Standing Committee on Electoral Matters
(Tabled on 26 November 1997)
This document has been scanned from the original government response.
It may contain some error.
Government Response to Joint Standing Committee on Electoral Matters'
report Electoral Redistributions
The Joint Standing Committee on Electoral Matters (JSCEM) tabled its
report "Electoral Redistributions" on 19 December 1995. The Australian
Government's response to the recommendations of the report follows.
That subsection 46(1) of the Electoral Act be amended so that the determination
of State and Territory representation entitlements shall fall due in the
thirteenth month after the first meeting of the House of Representatives.
2. The Government agrees that representation entitlements should be
determined in the thirteenth month after the first meeting of the House
of Representatives. The Australia Electoral Commission (AEC) advises that
if the determination was made in the thirteenth month rather than the
tenth, the population figures provided by the Australian Statistician
would be one calendar quarter closer to those applying for the next election.
The AEC also advises that moving the determination to the thirteenth month
should not unduly affect the Redistribution timetable.
That the determination of State representation entitlements continue to
be based on the latest current estimates of population, rather than statistics
projected to the anticipated date of the next election.
That subsection 66(3)(a) and 73(4)(a) of the Electoral Act be amended,
so as to extend the variation from average divisional enrolment allowed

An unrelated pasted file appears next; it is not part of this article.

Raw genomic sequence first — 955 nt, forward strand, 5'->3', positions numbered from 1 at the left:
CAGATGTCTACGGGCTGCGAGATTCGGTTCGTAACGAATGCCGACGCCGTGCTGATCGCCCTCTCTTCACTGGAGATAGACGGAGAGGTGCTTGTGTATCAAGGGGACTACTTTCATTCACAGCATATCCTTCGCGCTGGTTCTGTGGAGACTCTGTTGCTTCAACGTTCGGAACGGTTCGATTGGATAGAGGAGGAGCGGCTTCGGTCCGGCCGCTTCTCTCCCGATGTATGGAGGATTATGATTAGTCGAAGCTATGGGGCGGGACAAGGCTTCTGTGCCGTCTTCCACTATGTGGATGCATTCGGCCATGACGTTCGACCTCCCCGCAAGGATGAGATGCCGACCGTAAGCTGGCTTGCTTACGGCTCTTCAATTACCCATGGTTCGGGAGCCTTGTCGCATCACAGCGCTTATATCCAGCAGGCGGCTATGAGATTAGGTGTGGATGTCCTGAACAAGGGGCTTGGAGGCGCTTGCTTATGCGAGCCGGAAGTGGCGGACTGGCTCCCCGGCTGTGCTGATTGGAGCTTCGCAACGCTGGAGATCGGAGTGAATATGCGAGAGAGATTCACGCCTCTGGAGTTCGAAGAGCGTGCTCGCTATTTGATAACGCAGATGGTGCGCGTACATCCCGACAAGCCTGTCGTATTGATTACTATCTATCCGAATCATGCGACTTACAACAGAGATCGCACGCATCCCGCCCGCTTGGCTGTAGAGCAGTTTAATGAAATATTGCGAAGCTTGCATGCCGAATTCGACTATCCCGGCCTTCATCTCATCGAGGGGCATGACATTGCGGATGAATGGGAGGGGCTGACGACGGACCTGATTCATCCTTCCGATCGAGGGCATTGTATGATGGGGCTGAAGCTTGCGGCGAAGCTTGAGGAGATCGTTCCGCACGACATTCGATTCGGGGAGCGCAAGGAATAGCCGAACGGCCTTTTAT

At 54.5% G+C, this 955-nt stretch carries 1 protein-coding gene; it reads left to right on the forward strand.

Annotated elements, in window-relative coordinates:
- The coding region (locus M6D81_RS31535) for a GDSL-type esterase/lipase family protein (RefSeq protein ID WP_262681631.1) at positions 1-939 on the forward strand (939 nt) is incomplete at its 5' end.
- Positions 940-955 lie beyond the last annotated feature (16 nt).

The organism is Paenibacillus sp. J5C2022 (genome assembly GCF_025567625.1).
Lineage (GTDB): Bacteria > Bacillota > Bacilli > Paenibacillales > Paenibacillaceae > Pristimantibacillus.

three and a half years after a redistribution from 2 to 3.5 percent.
5. The Government notes that this was the most contentious issue at
the JSCEM Inquiry -whether in fact the mid-point tolerance of two percent
provides Redistribution Committees with the flexibility to give due consideration
to community of interest and other qualitative criteria.
6. The JSCEM noted the AEC caution that community of interest is an
elusive criterion. However, on the evidence received, the JSCEM decided
that the numerical criteria do not allow due consideration to be given
to the qualitative factors. The JSCEM therefore recommended that the enrolment
requirements be relaxed to the extent necessary to allow a realistic degree
That the Minister for Administrative Services meet with members of the
six largest House of Representatives electorates to discuss means - short
of introducing a weighting in favour of rural electorates of improving
the members' capacity to represent their constituents.
That subsections 66(3)(b) and 73(4)(b) of the Electoral Act be amended
to make "existing boundaries" subordinate to the other qualitative criteria,
namely community of interests, means of communication and travel, and
the physical features and area of the proposed division.
10. The Government agrees that Redistribution Committees and Augmented
Electoral Commissions should continue to have regard to existing boundaries,
but that this requirement should be subordinate to the other qualitative
criteria set out in the Commonwealth Electoral Act 1918.
That subject to consultation with the ABS on relative population trends
in the States and Territories, subsections 66(3)(a) and 73(4)(a) of the